One of the more encouraging changes in classification policy over the past decade has been the sharp reduction in the number of decisions to classify information reported each year by executive branch agencies.
In 2005 there were a total of 258,633 original classification actions, or new secrets, reported; in 2015, there were said to be 53,425 such actions. (See Number of New Secrets in 2015 Near Historic Low, Secrecy News, July 29, 2016).
Despite the misleading precision with which they are reported, these numbers — which are derived from agency reports to the Information Security Oversight Office and published in ISOO annual reports — were understood to be estimates, not precise tabulations.
Now, however, a new report from the State Department Inspector General suggests that State’s reporting of its classification activity to ISOO may not only be imprecise, but actually inaccurate and incorrect.
The Inspector General “found shortcomings with the count of classification decisions” reported to ISOO. The estimates that were generated were not validated, and they did not reflect the full scope of State Department classification activity.
So, “For example, classified documents created within the Office of the Secretary were not included” in the survey, the IG said. See Compliance Follow-up Review of the Department of State’s Implementation of Executive Order 13526, Classified National Security Information, Office of Inspector General, Department of State, September 2016.
The bottom line, the IG said, is that reported classification totals “will not accurately represent all of the Department’s classification decisions because not all decisions are being identified or sampled as part of the Department’s self-inspection program.”
William Cira, the acting director of the Information Security Oversight Office, said he was not surprised by the Inspector General findings, and not especially troubled.
He recalled that ISOO itself stated in its 2009 report that “the data reported has not truly reflected the changing ways agencies have generated and used classified information in the electronic environment.”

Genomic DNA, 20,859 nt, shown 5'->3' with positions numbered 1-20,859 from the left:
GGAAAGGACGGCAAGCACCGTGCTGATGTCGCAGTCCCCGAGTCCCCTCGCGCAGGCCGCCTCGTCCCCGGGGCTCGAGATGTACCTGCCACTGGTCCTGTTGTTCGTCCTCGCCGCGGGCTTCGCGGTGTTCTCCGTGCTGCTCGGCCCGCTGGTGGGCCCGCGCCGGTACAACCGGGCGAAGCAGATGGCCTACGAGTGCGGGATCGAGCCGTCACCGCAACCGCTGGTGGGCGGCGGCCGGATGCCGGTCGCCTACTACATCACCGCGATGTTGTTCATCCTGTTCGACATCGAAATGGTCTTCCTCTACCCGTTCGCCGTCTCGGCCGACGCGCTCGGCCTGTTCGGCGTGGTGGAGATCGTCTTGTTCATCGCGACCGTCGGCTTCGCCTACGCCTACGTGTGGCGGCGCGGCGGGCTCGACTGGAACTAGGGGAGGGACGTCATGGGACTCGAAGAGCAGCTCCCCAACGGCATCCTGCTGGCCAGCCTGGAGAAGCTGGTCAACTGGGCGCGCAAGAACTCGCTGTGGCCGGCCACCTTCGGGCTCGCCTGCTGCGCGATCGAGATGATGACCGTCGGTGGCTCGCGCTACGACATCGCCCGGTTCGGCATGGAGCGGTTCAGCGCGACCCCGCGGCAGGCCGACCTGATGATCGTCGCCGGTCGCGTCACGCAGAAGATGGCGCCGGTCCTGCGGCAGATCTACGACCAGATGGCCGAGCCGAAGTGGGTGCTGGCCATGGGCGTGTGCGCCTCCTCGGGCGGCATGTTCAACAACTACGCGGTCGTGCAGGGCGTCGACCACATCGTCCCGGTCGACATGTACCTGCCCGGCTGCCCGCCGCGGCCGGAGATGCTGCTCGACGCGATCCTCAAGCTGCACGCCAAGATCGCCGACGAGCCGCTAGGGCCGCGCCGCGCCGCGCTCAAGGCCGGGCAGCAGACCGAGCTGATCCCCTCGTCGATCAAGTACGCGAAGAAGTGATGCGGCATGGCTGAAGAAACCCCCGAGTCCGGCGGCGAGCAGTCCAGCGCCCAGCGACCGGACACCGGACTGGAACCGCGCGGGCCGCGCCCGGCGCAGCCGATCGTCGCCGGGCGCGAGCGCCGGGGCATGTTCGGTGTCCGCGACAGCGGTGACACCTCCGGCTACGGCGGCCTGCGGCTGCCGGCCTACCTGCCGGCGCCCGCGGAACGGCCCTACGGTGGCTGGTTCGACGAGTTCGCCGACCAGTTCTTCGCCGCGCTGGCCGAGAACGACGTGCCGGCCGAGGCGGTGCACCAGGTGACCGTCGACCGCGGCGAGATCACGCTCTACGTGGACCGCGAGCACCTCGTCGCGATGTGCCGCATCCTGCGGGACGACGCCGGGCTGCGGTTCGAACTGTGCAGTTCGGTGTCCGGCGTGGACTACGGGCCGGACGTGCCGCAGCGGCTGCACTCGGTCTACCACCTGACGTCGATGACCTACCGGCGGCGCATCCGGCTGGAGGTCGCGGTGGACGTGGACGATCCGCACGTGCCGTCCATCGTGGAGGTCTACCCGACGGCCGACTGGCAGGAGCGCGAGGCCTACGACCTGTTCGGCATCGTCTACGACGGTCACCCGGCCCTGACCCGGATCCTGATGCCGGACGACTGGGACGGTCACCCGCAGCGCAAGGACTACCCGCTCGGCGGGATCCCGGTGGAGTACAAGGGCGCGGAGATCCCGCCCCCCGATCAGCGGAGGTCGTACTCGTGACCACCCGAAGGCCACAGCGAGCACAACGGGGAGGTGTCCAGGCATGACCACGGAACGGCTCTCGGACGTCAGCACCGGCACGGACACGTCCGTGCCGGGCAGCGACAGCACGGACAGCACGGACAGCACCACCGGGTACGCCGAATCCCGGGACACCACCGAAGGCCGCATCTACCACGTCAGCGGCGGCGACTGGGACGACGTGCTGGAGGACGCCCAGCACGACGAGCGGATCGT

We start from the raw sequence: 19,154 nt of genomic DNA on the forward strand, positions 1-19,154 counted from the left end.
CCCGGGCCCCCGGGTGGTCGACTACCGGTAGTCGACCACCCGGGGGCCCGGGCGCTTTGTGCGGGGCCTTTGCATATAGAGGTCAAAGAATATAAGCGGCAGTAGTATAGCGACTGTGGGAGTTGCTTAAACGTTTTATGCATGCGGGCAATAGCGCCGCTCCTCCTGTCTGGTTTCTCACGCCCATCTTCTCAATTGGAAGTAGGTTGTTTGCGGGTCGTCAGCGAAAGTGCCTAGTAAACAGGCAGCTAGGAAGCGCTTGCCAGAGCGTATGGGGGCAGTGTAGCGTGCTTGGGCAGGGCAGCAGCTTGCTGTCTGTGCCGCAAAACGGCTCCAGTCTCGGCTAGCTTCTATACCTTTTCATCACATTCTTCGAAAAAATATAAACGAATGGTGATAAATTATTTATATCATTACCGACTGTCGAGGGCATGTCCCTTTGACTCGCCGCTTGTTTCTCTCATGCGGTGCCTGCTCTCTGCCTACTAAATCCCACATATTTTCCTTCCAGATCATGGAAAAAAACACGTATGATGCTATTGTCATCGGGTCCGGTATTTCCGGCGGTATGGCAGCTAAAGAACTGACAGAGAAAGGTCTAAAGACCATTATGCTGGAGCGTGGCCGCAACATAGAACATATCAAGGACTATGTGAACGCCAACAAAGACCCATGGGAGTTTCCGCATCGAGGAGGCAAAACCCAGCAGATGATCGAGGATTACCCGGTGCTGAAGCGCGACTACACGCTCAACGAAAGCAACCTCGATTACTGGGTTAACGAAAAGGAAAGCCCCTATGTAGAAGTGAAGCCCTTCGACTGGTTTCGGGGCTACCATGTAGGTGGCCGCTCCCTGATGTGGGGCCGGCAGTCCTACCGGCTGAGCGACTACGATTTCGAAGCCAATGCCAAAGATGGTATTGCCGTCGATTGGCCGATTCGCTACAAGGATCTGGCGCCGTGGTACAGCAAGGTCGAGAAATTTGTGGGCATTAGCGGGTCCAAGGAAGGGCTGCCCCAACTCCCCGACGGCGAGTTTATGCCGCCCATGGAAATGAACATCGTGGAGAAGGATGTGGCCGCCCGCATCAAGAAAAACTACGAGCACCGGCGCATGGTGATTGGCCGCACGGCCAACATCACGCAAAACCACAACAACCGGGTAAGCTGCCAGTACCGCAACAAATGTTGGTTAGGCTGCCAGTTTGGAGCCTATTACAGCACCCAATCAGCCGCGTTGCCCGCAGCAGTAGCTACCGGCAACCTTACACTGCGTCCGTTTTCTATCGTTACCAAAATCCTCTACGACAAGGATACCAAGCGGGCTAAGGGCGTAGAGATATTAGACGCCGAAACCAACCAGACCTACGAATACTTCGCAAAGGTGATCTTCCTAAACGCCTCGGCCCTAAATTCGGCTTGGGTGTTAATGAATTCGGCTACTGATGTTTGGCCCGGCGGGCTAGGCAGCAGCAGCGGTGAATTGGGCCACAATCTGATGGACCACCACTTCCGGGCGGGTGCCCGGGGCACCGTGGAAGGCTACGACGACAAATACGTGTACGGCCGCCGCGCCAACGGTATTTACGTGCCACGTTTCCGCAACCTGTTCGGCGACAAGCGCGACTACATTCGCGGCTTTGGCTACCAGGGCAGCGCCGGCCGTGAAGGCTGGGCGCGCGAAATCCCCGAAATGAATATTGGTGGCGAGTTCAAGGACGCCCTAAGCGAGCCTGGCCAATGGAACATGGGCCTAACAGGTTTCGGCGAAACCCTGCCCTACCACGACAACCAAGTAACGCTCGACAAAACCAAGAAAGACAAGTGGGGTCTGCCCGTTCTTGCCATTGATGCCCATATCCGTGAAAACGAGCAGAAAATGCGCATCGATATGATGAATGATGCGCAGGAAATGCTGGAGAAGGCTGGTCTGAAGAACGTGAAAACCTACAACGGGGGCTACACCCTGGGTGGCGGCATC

“It has been recognized, even long before we asked the agencies to include the electronic environment, that an actual count is not feasible,” Mr. Cira added. “The sampling and extrapolation technique described in that report has been in widespread use for a long time.”
“It is actually one of the suggested methods that we impart to the agencies when we send out our data collection request each year. Since FY 2009, ISOO has asked agencies to do their best to estimate the volume of all classified products in the electronic environment.”
“We have always acknowledged that this would not be easy. We do ask them [agencies] to estimate, we do suggest that they sample and extrapolate, and we acknowledge that in almost all cases they will not have the resources to conduct a scientific survey as that is defined by professional statisticians.”
“This method may seem crude but we recognize that almost none of agency data collectors have trained statisticians to call upon, and there is no expectation that they hire one.” Still, “If the Dept. of State OIG believes that the Office of the Secretary should be included that is a welcome suggestion.”
“The one thing for certain is that this method has been consistently applied across many agencies for a very long time,” Mr. Cira said.
In other words, if the collection method is crude, at least it is consistent in its crudeness, and so perhaps some rough trend information may still be discerned within the noise.
But without real quantitative and qualitative clarity, effective management of agency classification activity will be beyond reach.